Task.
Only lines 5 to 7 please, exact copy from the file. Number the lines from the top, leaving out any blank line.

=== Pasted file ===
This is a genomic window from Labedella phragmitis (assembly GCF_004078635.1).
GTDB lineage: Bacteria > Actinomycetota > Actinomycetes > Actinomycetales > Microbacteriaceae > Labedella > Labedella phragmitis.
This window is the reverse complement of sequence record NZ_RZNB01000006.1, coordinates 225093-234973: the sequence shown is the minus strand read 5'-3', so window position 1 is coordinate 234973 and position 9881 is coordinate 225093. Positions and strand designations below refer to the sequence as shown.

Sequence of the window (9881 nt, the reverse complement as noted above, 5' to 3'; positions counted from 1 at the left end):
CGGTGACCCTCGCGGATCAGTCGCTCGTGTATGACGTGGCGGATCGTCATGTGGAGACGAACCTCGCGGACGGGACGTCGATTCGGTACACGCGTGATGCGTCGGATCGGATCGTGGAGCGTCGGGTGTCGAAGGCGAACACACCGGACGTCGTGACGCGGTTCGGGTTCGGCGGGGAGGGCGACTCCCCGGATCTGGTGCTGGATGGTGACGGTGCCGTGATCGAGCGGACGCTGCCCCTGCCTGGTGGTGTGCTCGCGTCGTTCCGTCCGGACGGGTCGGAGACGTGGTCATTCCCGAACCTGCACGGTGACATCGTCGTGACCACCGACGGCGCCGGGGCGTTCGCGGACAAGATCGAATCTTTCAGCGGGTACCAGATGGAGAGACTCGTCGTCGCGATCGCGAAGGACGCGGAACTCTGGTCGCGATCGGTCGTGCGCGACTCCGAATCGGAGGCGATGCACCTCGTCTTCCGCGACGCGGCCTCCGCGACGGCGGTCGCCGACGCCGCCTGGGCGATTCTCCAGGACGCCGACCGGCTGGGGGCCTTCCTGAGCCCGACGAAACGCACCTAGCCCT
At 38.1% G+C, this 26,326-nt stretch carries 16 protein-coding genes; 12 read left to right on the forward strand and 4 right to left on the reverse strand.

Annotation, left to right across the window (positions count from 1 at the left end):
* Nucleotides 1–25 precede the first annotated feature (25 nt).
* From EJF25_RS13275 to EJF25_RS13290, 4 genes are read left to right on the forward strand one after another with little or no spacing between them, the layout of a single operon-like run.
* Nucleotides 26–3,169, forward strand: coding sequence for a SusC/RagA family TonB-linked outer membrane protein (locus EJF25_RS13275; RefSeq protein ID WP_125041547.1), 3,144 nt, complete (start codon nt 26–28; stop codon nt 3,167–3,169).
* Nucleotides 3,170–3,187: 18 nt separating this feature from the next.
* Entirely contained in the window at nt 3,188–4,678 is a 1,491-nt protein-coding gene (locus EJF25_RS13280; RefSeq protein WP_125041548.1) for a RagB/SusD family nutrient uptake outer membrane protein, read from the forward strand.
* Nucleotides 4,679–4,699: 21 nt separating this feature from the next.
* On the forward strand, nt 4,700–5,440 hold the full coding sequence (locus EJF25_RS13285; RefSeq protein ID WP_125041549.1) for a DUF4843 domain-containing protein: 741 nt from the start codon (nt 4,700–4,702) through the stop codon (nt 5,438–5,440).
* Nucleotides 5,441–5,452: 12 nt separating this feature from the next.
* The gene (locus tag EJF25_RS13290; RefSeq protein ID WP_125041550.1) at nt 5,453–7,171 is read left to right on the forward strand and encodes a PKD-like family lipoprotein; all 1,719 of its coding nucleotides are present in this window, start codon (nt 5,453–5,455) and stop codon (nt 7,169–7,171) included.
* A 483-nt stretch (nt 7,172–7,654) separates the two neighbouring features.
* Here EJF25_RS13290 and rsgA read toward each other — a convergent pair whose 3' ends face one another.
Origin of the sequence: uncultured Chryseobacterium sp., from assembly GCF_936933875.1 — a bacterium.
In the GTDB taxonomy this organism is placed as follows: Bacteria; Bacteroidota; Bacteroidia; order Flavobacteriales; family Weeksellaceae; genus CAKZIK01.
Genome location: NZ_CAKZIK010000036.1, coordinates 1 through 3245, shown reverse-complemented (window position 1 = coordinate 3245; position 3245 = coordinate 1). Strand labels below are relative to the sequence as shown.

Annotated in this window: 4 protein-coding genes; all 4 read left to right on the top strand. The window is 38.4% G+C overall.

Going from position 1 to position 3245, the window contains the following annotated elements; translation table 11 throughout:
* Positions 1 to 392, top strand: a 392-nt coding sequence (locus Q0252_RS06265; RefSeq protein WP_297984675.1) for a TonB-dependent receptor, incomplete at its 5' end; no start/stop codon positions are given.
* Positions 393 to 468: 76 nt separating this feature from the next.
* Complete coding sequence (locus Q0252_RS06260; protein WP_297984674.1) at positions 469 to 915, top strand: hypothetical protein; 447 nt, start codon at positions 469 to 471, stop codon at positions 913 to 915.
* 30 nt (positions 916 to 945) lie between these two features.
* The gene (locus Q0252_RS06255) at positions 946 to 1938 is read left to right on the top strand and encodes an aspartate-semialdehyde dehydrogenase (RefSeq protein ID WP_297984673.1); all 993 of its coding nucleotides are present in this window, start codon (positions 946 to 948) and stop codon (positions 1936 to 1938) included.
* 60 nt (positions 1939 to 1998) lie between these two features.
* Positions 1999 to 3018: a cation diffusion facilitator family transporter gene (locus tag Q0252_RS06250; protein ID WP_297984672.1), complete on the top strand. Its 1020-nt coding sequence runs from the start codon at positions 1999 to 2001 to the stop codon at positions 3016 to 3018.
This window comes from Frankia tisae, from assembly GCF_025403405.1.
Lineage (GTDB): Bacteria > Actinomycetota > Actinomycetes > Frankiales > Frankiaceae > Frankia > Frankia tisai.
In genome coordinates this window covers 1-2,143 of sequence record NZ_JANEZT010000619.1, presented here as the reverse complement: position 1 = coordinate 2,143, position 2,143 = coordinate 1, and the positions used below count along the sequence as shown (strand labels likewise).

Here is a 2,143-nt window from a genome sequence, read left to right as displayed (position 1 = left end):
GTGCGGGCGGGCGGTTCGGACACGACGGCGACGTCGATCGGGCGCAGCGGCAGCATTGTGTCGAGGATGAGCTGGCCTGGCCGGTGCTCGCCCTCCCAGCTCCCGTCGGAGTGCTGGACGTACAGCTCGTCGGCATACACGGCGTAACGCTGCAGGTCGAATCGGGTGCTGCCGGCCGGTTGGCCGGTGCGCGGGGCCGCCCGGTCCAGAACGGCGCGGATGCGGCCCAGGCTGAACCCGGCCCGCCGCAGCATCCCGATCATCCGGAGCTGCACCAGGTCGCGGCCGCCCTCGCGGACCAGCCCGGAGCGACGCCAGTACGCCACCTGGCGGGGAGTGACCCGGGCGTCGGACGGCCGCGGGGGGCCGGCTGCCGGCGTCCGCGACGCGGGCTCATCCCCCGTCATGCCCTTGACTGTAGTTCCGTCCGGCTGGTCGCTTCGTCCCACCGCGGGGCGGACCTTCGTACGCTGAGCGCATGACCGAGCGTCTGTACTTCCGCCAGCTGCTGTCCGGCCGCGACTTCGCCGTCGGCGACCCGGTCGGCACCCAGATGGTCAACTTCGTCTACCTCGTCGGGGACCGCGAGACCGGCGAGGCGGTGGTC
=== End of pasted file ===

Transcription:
CGGTGACCCTCGCGGATCAGTCGCTCGTGTATGACGTGGCGGATCGTCATGTGGAGACGAACCTCGCGGACGGGACGTCGATTCGGTACACGCGTGATGCGTCGGATCGGATCGTGGAGCGTCGGGTGTCGAAGGCGAACACACCGGACGTCGTGACGCGGTTCGGGTTCGGCGGGGAGGGCGACTCCCCGGATCTGGTGCTGGATGGTGACGGTGCCGTGATCGAGCGGACGCTGCCCCTGCCTGGTGGTGTGCTCGCGTCGTTCCGTCCGGACGGGTCGGAGACGTGGTCATTCCCGAACCTGCACGGTGACATCGTCGTGACCACCGACGGCGCCGGGGCGTTCGCGGACAAGATCGAATCTTTCAGCGGGTACCAGATGGAGAGACTCGTCGTCGCGATCGCGAAGGACGCGGAACTCTGGTCGCGATCGGTCGTGCGCGACTCCGAATCGGAGGCGATGCACCTCGTCTTCCGCGACGCGGCCTCCGCGACGGCGGTCGCCGACGCCGCCTGGGCGATTCTCCAGGACGCCGACCGGCTGGGGGCCTTCCTGAGCCCGACGAAACGCACCTAGCCCT
At 38.1% G+C, this 26,326-nt stretch carries 16 protein-coding genes; 12 read left to right on the forward strand and 4 right to left on the reverse strand.

Annotation, left to right across the window (positions count from 1 at the left end):